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Fusion Flavours

Fusion Flavours

Sometimes, combining cuisines or food that don't usually belong together, can lead to delicious results.
Veronica Phua
Veronica Phua

I love this modern take on the Korean bibimbap.
The hearty salad is built around a large piece of smoky bincho-grilled salmon that’s done so beautifully the flesh falls smoothly away in thick moist flakes. It is planted on a mound of flavourful hijiki seaweed rice and is surrounded on all sides by as many Korean “banchan” (assorted pickled/marinated vegetables) as Jon Snow was by White Walkers (ok, that may be an exaggeration 😆). Anyway, the bold punch of savoury-sweet “gochujang” sauce, sesame seeds and chilli guarantees this is as far from meek and mild as a salad can possibly get.
If you are in the MBS area and fancy escaping for a solo or quick lunch at the breezy and relaxed Bar & Lounge area of @spagosingapore, I think this is a pretty darn perfect choice.

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I was under the impression that Roketto Izakaya, Willin Low’s latest concept, was tucked in a corner of his existing establishment Relish, but nope, it is actually what the whole of Relish becomes (yes, with twinkling fairy lights and all) when the sun sets. So basically, Willin has two concepts in his space at Fraser’s Tower. I also just learned there’s a private entrance now as well. So do turn left when you get off the escalator on level two, go through the auto doors and head out the glass door at your ten o’clock. It will take you through a rooftop garden, directly to Relish/Roketto.
The place was quite quiet when my friend Annette and I arrived around 6pm on a Wednesday but was full at 8pm when we left. Once we settled our drinks—there’s a good selection of sakes, draft beers and sours but I had a strawberry milkshake (don’t laugh) and Annette, a Yuzu Soda—the menu-perusing began. Despite being tempted to order many of Willin’s Mod Sin creations, we sensibly shared the following...

From the Individual Bites:

1. Fish Collagen Broth ($5) - I liked this creamy, dairy-free soup a lot. Another bowl would not have gone amiss.
2. Mala Prawn Donut ($6.50/$7.50) - We both adored this! Seconds were required.
3. Black Pepper Crab Donut ($6.50++) - Richer than I expected as it has a creamy filling.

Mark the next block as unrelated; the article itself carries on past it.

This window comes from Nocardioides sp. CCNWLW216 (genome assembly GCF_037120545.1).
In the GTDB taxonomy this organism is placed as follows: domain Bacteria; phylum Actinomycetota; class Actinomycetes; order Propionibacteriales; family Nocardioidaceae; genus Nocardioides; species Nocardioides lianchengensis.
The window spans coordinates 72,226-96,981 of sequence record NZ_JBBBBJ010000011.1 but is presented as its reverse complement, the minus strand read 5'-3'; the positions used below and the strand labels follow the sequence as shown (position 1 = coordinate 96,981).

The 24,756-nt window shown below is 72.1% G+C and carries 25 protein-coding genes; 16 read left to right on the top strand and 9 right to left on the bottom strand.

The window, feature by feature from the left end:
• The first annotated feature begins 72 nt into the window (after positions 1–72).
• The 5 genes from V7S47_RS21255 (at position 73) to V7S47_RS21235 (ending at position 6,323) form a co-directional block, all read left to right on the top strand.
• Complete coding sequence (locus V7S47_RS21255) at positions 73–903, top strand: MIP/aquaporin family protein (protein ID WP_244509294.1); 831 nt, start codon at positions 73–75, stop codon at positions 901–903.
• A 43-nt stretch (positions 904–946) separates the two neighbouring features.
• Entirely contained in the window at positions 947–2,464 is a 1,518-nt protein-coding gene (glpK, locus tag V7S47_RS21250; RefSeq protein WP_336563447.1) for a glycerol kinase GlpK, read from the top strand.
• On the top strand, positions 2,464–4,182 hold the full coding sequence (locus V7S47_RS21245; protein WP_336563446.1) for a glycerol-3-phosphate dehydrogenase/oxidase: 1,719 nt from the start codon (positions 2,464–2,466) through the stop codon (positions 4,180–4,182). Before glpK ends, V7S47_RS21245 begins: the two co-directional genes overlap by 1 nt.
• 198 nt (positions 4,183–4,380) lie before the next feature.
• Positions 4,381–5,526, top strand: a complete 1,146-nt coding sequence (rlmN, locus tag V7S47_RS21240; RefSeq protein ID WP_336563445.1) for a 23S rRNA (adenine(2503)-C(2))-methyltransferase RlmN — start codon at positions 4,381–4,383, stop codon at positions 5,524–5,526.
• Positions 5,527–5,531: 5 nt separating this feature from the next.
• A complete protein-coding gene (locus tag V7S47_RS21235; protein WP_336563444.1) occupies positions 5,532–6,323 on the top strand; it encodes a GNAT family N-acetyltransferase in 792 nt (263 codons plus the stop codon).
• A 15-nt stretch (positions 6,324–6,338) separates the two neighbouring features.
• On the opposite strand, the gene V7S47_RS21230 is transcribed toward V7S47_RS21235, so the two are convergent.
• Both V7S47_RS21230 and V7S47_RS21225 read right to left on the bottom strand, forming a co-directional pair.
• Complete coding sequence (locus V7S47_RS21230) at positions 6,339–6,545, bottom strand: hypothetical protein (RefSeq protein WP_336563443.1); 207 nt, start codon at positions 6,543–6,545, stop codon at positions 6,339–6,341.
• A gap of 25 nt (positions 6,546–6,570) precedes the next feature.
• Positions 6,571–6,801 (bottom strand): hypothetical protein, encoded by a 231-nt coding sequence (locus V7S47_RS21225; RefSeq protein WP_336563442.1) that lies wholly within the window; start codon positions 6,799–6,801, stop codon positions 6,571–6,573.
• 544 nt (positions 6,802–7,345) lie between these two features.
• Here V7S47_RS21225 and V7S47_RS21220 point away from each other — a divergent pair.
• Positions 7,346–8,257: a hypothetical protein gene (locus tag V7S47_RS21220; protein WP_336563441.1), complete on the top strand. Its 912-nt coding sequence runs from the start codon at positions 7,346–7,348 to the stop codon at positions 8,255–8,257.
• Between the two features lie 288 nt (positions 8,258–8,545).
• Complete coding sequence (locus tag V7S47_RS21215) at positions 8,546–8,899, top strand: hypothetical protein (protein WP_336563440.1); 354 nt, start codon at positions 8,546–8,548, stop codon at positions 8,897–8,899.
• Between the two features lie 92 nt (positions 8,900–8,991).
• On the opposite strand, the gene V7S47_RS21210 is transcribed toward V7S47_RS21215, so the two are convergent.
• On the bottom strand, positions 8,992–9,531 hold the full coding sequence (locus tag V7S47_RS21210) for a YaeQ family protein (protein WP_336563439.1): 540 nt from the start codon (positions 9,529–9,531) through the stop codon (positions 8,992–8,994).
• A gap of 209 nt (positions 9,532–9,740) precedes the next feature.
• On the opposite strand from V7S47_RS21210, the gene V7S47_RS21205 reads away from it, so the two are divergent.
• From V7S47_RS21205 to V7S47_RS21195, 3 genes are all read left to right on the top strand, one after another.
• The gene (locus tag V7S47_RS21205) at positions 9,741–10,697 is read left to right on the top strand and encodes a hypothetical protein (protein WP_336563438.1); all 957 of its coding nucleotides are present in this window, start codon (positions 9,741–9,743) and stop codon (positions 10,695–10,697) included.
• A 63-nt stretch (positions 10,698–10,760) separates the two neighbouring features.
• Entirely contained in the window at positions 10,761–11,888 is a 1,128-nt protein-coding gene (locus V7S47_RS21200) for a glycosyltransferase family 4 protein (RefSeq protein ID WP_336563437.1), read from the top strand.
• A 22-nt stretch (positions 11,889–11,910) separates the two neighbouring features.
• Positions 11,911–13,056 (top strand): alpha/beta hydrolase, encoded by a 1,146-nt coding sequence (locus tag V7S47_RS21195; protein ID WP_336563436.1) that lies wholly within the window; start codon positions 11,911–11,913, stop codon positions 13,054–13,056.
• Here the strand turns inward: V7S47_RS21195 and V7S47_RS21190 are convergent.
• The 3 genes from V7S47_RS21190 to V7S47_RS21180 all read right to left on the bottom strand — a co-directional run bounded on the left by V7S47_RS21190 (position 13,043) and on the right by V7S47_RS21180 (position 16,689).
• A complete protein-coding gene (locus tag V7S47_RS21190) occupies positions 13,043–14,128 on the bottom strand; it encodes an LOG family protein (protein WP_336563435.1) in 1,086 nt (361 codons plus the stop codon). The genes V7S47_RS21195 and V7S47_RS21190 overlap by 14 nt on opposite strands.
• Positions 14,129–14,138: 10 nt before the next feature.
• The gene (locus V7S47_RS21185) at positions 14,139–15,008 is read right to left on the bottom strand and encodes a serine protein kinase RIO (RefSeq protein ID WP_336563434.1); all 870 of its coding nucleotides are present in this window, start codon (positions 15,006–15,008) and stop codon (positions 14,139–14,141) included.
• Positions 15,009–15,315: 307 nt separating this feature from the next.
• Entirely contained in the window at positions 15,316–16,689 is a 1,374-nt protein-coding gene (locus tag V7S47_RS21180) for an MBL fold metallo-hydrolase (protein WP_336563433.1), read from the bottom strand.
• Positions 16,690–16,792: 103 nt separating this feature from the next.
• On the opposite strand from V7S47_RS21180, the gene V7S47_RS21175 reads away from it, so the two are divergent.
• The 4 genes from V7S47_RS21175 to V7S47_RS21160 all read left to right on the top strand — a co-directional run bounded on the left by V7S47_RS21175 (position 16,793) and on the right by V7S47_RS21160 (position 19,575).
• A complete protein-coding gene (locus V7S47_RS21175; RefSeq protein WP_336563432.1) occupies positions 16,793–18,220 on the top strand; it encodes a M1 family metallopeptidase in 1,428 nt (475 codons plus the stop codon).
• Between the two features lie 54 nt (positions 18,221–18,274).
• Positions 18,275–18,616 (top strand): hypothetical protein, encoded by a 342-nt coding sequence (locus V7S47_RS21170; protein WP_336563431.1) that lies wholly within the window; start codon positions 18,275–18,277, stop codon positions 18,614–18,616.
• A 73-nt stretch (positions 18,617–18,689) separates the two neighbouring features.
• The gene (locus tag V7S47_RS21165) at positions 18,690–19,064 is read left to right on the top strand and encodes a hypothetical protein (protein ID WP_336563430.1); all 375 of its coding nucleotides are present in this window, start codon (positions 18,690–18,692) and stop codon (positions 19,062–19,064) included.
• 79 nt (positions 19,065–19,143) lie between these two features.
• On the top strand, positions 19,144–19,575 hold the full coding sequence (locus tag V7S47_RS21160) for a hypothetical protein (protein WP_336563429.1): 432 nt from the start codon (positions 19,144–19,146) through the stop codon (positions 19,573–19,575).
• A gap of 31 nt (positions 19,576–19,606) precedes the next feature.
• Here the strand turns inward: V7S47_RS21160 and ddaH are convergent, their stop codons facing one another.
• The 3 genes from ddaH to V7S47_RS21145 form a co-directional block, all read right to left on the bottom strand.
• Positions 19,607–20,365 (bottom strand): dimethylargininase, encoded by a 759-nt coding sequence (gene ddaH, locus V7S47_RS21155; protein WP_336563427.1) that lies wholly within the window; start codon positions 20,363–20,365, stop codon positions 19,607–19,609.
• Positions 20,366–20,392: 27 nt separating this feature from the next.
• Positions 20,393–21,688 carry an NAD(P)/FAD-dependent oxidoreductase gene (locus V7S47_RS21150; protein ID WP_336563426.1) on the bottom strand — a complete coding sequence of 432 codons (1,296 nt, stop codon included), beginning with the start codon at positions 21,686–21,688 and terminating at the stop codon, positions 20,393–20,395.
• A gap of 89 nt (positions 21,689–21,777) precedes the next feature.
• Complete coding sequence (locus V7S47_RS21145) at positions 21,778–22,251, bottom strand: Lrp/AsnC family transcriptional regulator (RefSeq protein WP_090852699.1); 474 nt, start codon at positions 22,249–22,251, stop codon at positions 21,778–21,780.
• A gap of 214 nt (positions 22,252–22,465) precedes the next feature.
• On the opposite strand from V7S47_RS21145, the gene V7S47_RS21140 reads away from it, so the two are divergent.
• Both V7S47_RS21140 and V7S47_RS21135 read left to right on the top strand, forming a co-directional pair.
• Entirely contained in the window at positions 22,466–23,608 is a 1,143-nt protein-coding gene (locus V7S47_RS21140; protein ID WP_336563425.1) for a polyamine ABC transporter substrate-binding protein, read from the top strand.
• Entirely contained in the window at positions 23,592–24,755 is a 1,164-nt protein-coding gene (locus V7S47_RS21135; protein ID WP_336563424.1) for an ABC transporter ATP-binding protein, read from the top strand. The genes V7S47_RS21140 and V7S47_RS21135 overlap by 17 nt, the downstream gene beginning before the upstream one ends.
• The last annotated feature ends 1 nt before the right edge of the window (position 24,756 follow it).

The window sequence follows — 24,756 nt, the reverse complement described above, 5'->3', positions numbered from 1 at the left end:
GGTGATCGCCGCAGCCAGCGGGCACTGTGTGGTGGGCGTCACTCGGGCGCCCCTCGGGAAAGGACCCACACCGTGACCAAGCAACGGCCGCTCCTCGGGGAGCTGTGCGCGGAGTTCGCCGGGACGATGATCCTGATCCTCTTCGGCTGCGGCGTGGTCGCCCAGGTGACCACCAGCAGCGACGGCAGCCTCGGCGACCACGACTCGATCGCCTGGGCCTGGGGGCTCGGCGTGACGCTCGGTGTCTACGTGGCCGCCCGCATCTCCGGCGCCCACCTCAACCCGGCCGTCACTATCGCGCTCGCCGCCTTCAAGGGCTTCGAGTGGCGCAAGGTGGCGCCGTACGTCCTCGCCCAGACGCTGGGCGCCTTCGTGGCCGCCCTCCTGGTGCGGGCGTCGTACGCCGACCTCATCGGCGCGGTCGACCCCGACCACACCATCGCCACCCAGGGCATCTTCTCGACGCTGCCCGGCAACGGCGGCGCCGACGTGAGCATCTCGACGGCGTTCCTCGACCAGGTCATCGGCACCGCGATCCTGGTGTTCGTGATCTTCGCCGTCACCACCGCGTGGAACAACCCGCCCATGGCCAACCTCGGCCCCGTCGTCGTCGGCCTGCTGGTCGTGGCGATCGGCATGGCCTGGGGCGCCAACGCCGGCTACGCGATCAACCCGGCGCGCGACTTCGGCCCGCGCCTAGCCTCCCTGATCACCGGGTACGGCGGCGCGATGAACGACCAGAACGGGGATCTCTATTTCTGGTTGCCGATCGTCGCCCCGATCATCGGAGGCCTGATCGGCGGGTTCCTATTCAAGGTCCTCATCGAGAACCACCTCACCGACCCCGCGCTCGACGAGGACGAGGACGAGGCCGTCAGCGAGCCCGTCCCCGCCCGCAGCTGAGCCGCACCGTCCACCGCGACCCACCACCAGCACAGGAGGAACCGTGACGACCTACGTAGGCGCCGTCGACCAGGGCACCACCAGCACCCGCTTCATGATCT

4. Bak Chor Mee Negitoro ($15) - Appetising mix of raw minced tuna and glass noodles.

As for the bigger Sharing Plates, we chose:

1. Aburaage Rojak Salad ($15) - Shiokness! We liked the twist of the “hae go” appearing as an ice-cream. It complemented the Tiger prawns, crisp Japanese “tau pok”, fresh pineapples, jicama and mango really nicely.
2. Har Jeong Tin Gai ($12) - Our server was adamant we order this. Glad we listened to her. The shrimp paste battered and fried frog legs were highly addictive, more so with the young ginger kosho.
3. Krapow Prata Pizza ($13.80) - Every bite of the flaky crust loaded with fragrant, spicy minced chicken, cheese, chilli and Thai basil had us cooing with pleasure.
4. Sarawak Curry Chicken Shepherd’s Pie ($15.80) - This began life as a staff meal but was so tasty Willin decided to add it to Roketto’s menu.

For dessert, we shared the Wild Rocket Strawberry Cheesecake ($9.20), one of Chef @willcookwilleat’s long-time signatures, and the Fresh Pineapple Sorbet ($7.80). I preferred the former personally but the latter with touches of chilli padi and soy sauce salt, would be ideal for those hankering after something more refreshing and exotic.

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Chef Ming Kiat is gifted in unshackling the DNA of traditional flavours and harnessing it, along with the “feeling”, to create shockingly sublime dishes that leave you staring at them in awe as you eat. The current menu (it changes monthly) has some of the most imaginative and delicious tasting Mod Sin (Modern Singaporean) creations that have ever landed on my palate. With each (details listed below), I was astounded, dazzled and ultimately, satisfied to no end. Here is the complete list:

1. Insanely good opener of seared local squid, in a laksa leaf pesto, enlivened with pickled green apple and a kerabu (Asian salad) of wing bean, mint and red onions.

2. Chockfull of Hokkaido scallop and fish maw, the chawanmushi was steamed in a stock of dried seafood and Jinghua ham, and topped with a very umami housemade X.O sauce. Extremely flavourful and a favourite of many.

3. Highly imaginative course of Ebi Katsu (crunchy prawn and fish patty) in a pool of Chef Ming’s tartare sauce which was concocted from fish chowder, turmeric leaf, laksa leaves, coriander and belimbing.

4. The herbal duck and Japanese mushrooms hot pot is a great example of minimal waste done to really tasty results. While the bones were brewed with Chinese medicinal herbs, the thighs were made into meatballs and the body meat, sliced and poached.

5. One of my favourites was the dish derived from Indonesian Soto soup featuring local grouper. Roast chicken stock was reduced to a “bumbu” (spice paste) and enriched with butter to become a velvety-smooth and terrifically aromatic gravy. Served with it, a smoked fish bergedil that was good on its own but better soaked in the gravy.

6. Chef Ming’s version of his mum’s Popiah Porridge is pure comfort food. The taste was sweet and savoury due to the simmering of turnip, carrots, cabbage, “hae bee” (dried shrimp) and Japanese rice in a potent prawn stock.

7. Peranakan meets Italian in the form of fresh egg noodles with buah keluak oxtail ragout. Adding sambal belachan and fresh lime juice brought the rich earthy flavours of the ragout to another level.